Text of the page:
The first has to do with the uncertainty we always must have when we try to anticipate whether significant inflation is going to happen. The possible scenarios are very different. There may be high inflation driven by excess money and fuelled by excess demand. In that case, economic activity may remain strong, and equities, commodities and properties would eventually make good returns, even in real terms. Bonds would be expected to do badly as interest rates are pushed higher and, in real terms, as their fixed payments lose purchasing power.  A second scenario involves inflation arising from shortages and fuelled by excess money supply. Economic growth might be much weaker. Inflation may not last as long as in the first scenario, but would still be very damaging. Commodities and industries whose output is in short supply might perform best. Bonds will again be very poor investments. The final major likely scenario, however, is that inflation is contained and driven away quickly by a deep recession. Bonds are the perfect investment in this environment, while real assets will, generally, suffer.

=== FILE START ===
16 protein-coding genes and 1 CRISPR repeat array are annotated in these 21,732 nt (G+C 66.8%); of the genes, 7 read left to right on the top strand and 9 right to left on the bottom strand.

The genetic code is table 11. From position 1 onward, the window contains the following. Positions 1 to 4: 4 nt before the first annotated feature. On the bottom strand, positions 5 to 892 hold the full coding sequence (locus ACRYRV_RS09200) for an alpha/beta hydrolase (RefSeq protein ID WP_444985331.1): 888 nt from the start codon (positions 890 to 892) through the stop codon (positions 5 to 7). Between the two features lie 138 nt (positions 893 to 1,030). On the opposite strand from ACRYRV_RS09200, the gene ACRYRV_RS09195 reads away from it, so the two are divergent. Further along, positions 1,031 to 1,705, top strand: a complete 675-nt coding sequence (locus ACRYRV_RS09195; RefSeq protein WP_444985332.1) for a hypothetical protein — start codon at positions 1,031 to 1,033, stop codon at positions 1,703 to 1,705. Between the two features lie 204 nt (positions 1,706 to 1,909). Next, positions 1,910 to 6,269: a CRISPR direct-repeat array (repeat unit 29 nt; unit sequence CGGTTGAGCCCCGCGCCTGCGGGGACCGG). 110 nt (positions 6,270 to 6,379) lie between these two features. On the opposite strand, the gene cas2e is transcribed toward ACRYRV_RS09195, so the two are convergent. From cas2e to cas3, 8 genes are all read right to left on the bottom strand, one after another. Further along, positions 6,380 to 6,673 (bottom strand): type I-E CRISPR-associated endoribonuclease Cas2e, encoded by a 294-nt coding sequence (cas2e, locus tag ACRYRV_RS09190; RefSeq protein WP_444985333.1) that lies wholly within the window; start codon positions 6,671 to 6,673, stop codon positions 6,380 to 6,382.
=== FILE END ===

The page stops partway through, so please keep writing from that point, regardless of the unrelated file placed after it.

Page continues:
Apart from uncertainty as to which scenario may evolve, the other reason to emphasise diversification when contemplating inflation is that, if you want to have more real assets to protect your purchasing power, you should diversify within that group of assets. Real assets tend to be more volatile than financial assets. The standard core real assets consist of developed markets global equities and property. Property is always difficult to diversify but even core equities are not sufficiently diversified. They exhibit high volatility and very significant drawdowns. Frequently, leading indices such as MSCI World, display high levels of concentration in sectors such as, at present, IT stocks. It makes sense to hold as diversified as possible a portfolio of real assets. These can be constructed by using emerging markets, small capitalisation stocks, various forms of property and infrastructure funds, commodities, and strategies that diversify active positions in all these and other asset types.